To my employer
(name withheld for our mutual safety – we both know who you are, so why commit it to parchment?)
I am not a writer. I am a performer. I am a speaker for those who cannot be heard.
That being said, I am finding myself hard-pressed to pen my experiences with this gaggle of slipshod heroes. I, by my own choice, have been a loner, a wanderer who keeps my own company. And happy doing it at that. Never before have I been in the company of such a disorganized, misbegotten band of adventurers. I stand. mouth agape, with no words coming forth. Where in Hades’ domain do I begin?
I mentally sigh, and muster… nay, wrangle (as an Espanish horseback-mounted vaquero would tangle with his wayward herd), with the words you so require. Yes, you compel a report, and my fate lies in your ever-so-powerful hands. So… I am attempting to do as bidden.
I met up with them outside Alhambra, as you said I would. They were very cold to me at first, but later accepted me into their group. It seems another oracle, or soothsayer, has placed me in their midst at the onset of this journey. The High King of the Free Kingdoms himself included my name on the ‘invitation’ of an audience. This I discovered whilst I visited the Alhambra Explorer’s Lodge. I also discovered that the group was carrying around a Kaidanese mask with a demon trapped inside. They actually freed the demon spirit, but I believe it is stuck on the spirit realm, unless someone knows its truename, or has a way to summon it. I sure as hades wouldn’t even attempt it. I am fairly certain the thing won’t be able to cross over into the realm of men.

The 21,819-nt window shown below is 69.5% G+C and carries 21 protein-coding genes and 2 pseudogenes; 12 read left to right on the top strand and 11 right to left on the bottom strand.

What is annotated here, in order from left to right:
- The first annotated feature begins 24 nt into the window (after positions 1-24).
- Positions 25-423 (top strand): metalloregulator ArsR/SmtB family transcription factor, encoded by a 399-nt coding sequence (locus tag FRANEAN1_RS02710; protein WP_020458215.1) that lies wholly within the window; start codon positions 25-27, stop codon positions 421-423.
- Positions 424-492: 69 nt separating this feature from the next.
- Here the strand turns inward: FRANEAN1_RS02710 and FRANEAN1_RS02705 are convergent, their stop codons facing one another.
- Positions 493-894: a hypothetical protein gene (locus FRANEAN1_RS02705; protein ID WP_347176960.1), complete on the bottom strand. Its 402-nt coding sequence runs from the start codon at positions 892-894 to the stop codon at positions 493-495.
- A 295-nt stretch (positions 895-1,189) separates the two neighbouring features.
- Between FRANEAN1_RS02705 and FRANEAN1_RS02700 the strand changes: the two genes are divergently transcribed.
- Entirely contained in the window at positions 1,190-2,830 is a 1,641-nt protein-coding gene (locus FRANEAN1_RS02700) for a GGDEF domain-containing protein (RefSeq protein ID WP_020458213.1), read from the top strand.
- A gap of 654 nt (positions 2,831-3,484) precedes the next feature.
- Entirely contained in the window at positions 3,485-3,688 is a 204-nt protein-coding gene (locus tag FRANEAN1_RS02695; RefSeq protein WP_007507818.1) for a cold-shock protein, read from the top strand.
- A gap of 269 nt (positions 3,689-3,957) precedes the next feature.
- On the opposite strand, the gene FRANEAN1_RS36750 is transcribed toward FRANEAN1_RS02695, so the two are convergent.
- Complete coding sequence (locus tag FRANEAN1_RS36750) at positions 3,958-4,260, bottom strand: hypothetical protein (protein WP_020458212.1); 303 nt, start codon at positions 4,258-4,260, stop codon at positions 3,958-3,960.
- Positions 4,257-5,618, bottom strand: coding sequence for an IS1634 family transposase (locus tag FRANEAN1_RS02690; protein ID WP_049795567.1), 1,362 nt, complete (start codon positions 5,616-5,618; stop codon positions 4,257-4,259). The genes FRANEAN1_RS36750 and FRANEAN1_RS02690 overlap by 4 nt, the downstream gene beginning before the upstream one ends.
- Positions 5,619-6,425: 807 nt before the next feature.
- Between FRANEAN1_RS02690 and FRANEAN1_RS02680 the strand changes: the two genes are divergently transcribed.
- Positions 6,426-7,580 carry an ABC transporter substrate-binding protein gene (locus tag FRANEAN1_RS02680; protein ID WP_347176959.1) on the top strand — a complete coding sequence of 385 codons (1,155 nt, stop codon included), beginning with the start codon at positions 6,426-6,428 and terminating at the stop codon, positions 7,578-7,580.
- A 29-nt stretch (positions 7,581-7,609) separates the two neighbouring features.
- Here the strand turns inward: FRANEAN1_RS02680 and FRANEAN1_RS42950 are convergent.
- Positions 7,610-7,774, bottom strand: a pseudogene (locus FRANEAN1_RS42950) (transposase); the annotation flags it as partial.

It was a nasty thing, and caused half the flipping city to come to its side, akin to Aedysseus’ Sirens. It had the power to summon every living creature for miles around. The weak-willed ones, in any case. Lucky for the Lodge and the party, who’d split themselves up to go shopping, of all things, that I was present. I not only aided in identifying the demon in the mask, but also was able to disperse the crowd with my fascinating personality. You know that is the true reason I am here – my charm and beauty and ease of personality. Who else could have so easily and readily sidled themselves into becoming a bosom companion with such adroitness?
We were next whisked away via magical portal to Venchenzia in the East Realm for our royal audience. The grande city was at once as fascinating and disgusting as I remembered it. The High King gave the party a sack of diamonds and leave of one of his mercantile vessels (wonderful, another sea voyage). The party is heading to Io, as predicted, and they will indeed be consulting the Oracle of Meridimnus. I have shown them my… ability, and let them know I am on my way to the temple of Dionysos to have it ‘removed’. They bought the story as I knew they would. As I say, lies shrouded by the truth are easier told.